Nope, ejection seats during shuttle launch was not a good way to get out of a tight spot.
The Gemini situation was probably better in some ways, but still not great. Some retired Gemini engineer will probably post a comment with that information.
So all you future rocket designers please note: launch escape rockets are the way to get out of a bad launch situation.
Of course, the best thing is that your rocket should never to explode. But what are the odds of that?
Stay tuned for more discussion of this fascinating subject.
6 thoughts on “Black Zones – part 1”
Escape towers rely on the piece you’re saving (ie. the bit containing all the people) being light enough to pull away from the rest of the rocket. That puts limits on the tower itself and on the spacecraft overall. There doesn’t seem to be a way to make that regime work with a Space Shuttle design to me, but I’m not a rocket engineer.
If you want to make access to space cost effective for lots of purposes, either the rockets have to be disposable and very cheap to make or all of it has to be reusable so the cost can be amortised over multiple launches. SpaceX are doing great things with the former from what I can see, but it seems like you’d have to go well beyond even their achievements.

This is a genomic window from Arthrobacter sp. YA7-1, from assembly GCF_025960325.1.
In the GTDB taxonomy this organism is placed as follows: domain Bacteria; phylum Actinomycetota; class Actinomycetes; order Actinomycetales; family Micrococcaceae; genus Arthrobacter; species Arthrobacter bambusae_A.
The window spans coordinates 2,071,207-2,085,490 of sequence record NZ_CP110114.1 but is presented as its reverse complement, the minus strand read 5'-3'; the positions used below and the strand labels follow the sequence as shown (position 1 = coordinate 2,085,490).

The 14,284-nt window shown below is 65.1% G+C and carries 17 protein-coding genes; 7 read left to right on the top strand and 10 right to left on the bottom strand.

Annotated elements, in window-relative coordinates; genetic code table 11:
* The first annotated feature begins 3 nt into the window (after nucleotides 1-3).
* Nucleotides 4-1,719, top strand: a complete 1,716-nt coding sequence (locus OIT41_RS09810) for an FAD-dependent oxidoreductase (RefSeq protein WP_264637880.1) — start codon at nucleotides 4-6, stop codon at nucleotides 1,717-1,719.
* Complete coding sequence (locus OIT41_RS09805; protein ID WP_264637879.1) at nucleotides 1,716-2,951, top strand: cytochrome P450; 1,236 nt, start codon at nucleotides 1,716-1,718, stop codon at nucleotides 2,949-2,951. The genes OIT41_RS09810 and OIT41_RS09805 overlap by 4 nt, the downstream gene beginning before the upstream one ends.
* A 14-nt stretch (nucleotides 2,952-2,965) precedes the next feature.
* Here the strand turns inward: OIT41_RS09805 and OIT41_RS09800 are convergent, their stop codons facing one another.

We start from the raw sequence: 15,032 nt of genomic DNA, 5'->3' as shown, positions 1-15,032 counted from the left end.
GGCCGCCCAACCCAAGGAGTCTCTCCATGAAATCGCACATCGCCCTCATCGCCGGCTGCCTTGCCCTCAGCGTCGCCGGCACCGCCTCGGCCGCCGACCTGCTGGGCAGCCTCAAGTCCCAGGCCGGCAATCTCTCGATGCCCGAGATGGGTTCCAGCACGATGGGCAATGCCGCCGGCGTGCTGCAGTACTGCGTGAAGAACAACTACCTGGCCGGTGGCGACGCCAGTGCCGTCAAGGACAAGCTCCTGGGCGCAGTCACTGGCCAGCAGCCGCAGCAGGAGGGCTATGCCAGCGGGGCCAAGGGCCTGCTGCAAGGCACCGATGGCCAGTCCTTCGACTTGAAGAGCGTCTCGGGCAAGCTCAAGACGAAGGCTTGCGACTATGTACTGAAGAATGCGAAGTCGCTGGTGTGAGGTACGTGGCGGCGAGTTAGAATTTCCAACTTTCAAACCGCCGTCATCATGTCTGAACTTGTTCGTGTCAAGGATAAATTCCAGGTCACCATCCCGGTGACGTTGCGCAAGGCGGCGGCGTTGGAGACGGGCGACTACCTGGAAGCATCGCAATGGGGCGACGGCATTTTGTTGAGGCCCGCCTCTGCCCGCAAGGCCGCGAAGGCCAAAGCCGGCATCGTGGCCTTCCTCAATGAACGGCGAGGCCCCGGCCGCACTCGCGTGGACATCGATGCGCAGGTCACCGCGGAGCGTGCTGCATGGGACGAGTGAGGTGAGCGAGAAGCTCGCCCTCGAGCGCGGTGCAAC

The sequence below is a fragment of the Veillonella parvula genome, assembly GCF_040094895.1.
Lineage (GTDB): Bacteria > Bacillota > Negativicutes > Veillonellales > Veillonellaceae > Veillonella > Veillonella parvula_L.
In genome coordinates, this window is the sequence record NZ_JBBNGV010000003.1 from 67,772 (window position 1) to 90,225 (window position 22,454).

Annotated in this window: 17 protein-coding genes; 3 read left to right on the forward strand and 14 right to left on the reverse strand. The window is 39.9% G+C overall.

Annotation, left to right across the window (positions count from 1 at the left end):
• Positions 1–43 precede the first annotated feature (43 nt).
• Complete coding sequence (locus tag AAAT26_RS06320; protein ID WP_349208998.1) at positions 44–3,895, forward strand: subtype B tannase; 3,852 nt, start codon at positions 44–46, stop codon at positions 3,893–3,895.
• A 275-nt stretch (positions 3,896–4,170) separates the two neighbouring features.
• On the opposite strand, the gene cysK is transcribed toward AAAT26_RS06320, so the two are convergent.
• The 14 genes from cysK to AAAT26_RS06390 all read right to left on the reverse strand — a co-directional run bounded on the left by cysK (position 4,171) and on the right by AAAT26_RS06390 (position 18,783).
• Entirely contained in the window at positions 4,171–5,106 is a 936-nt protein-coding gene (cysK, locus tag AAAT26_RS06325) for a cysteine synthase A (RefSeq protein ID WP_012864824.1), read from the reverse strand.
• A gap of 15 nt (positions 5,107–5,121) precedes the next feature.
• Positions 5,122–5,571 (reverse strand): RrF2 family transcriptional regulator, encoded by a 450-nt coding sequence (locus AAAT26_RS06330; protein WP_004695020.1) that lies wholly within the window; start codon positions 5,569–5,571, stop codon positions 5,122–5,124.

Given this, reusability seems like where you’d have to go. But the forgoing constraints rule out something like Shuttle, so what do you do? I’ve read about the ideas of flyback boosters, but no-one’s ever built one to my knowledge. What do you think of those? Is there another angle to this?
Please let me know if I’m mistaken, it’s mostly a thought experiment. Like I said, I’m don’t do rockets for a living.
“Toasted and sandblasted” I would think, since the SRBs are pretty dirty burners that spew out a lot of, well, stuff, besides mere fire.
Fire is not the only thing coming out of the SRB's. There is a lot of other materials emitted that makes these rockets a little outdated. imagine the debris after a blast. Its time this aspect is given a thought.
On the Gemini, didn’t the Titan II booster use some really nasty chemicals for its fuel & oxidizer? I’ve always read that the Astronauts never wanted to eject not only for some of the same reasons you gave for the Shuttle, but also for the possibility of being poisoned from the Titan exhaust.